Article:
Botswana appears to have achieved very high rates of HIV diagnosis, treatment, and viral suppression – much better than most Western nations, including the US according to a new study from Harvard TH Chan School of Public Health and colleagues in Botswana. The findings suggest that even in countries with limited resources where a large percentage of the population is infected with HIV, strong treatment programs can help make significant headway against the HIV/Aids epidemic.
“By now, we hoped to have an HIV vaccine. That hasn’t happened. Ironically, treatment of HIV-infected persons may be our most effective, efficient way to prevent new infections. These results show that Botswana has made great progress in reducing the number of people who are infectious to others,” said Dr Max Essex, Mary Woodard Lasker professor of health sciences, chair of the Harvard TH Chan School of Public Health Aids Initiative and chair of the Botswana Harvard Aids Institute Partnership.
Global HIV programmes have continued to face challenges in achieving the high rates of testing and treatment needed to optimize health and reduce new infections. Mounting evidence suggests that providing antiretroviral treatment (ART) to all people living with HIV, regardless of the stage of their disease, can help. In 2014, the Joint United Nations Programme on HIV/AIDS (UNAIDS) proposed new testing and treatment targets: that 90% of all people living with HIV know their HIV status; that 90% diagnosed with HIV be given ART; and that 90% who receive treatment have virologic suppression – very low blood levels of HIV – by the year 2020.
The researchers looked at the achievability of the UNAIDS targets in Botswana – a middle-income African nation where 25% of the population aged 15-49 is HIV positive but which also has a mature public ART programme – by directly measuring HIV status, treatment, and viral suppression among 12,610 people from 30 communities across the country between October 2013 and November 2015. Study participants were drawn from a large, ongoing HIV prevention study in Botswana. The participants responded to a questionnaire, had their blood tested for HIV if their status wasn’t known, and, if they were infected with HIV, their viral load was checked.
Out of the 12,610 participants, 3,596 (29%) were HIV infected and 2,995 (83.3%) of these individuals already knew their HIV status. Among those who knew their status, 2,617 (87.4%) were receiving ART.
Significantly, the study authors called it “remarkable” that of the 2,609 people receiving ART who had their viral load checked, 2,517 (96.5%) had viral suppression.
Until now, there has been considerable uncertainty as to whether the ambitious targets proposed by UNAIDS can be achieved, especially in countries with limited resources where the HIV burden is highest, according to the study authors. But the new findings suggest that Botswana could meet and even exceed the targets well before 2020, especially if ART eligibility is expanded – and that other countries could do the same.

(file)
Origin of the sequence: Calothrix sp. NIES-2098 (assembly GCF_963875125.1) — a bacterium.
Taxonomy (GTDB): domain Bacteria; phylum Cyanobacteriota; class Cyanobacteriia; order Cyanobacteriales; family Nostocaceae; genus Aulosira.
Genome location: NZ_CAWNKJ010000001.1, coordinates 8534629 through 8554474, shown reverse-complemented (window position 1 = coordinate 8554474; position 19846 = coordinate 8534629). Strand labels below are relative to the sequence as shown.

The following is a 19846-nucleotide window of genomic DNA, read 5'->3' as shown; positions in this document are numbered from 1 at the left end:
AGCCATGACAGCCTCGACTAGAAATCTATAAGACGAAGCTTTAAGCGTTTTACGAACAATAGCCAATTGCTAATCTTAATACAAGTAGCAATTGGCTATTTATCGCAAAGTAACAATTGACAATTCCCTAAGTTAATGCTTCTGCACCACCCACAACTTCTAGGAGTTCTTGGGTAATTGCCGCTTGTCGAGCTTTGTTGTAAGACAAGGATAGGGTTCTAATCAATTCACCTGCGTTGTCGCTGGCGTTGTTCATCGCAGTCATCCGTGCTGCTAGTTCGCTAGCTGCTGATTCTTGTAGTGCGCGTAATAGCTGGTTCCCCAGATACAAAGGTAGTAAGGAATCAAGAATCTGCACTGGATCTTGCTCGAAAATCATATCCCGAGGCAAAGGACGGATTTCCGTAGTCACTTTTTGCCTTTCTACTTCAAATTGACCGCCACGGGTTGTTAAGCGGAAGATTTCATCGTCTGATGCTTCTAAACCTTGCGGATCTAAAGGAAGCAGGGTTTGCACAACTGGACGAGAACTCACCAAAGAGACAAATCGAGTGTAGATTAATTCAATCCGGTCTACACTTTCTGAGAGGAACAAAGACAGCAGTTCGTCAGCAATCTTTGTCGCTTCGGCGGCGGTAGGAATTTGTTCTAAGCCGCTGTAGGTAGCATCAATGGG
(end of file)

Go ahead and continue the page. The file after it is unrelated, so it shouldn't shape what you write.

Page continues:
“This is significant work as it provides further evidence that the UNAIDS 90-90-90 treatment target is both realistic and achievable,” said UNAIDS executive director Michel Sidibé, who was not involved in the study.
HIV programmes face challenges achieving high rates of HIV testing and treatment needed to optimise health and to reduce transmission. We used data from the Botswana Combination Prevention Project study survey to assess Botswana’s progress toward achieving UNAIDS targets for 2020: 90% of all people living with HIV knowing their status, 90% of these receiving sustained antiretroviral therapy (ART), and 90% of those having virological suppression (90-90-90).
A population-based sample of individuals was recruited and interviewed in 30 rural and periurban communities from Oct 30, 2013, to Nov 24, 2015, as part of a large, ongoing community-randomised trial designed to assess the effect of a combination prevention package on HIV incidence. A random sample of about 20% of households in each community was selected. Consenting household residents aged 16–64 years who were Botswana citizens or spouses of citizens responded to a questionnaire and had blood drawn for HIV testing in the absence of documentation of positive HIV status. Viral load testing was done in all HIV-infected participants, irrespective of treatment status. We used modified Poisson generalised estimating equations to obtain prevalence ratios, corresponding Huber robust SEs, and 95% Wald CIs to examine associations between individual sociodemographic factors and a binary outcome indicating achievement of the three individual and combined overall 90-90-90 targets.
81% of enumerated eligible household members took part in the survey (10% refused and 9% were absent). Among 12 610 participants surveyed, 3596 (29%) were infected with HIV, and 2995 (83•3%, 95% CI 81•4–85•2) of these individuals already knew their HIV status. Among those who knew their HIV status, 2617 (87•4%, 95% CI 85•8–89•0) were receiving ART (95% of those eligible by national guidelines, and 73% of all infected people). Of the 2609 individuals receiving ART with a viral load measurement, 2517 (96•5%, 95% CI 96•0–97•0) had viral load of 400 copies per mL or less. Overall, 70•2% (95% CI 67•5–73•0) of HIV-infected people had virological suppression, close to the UNAIDS target of 73%.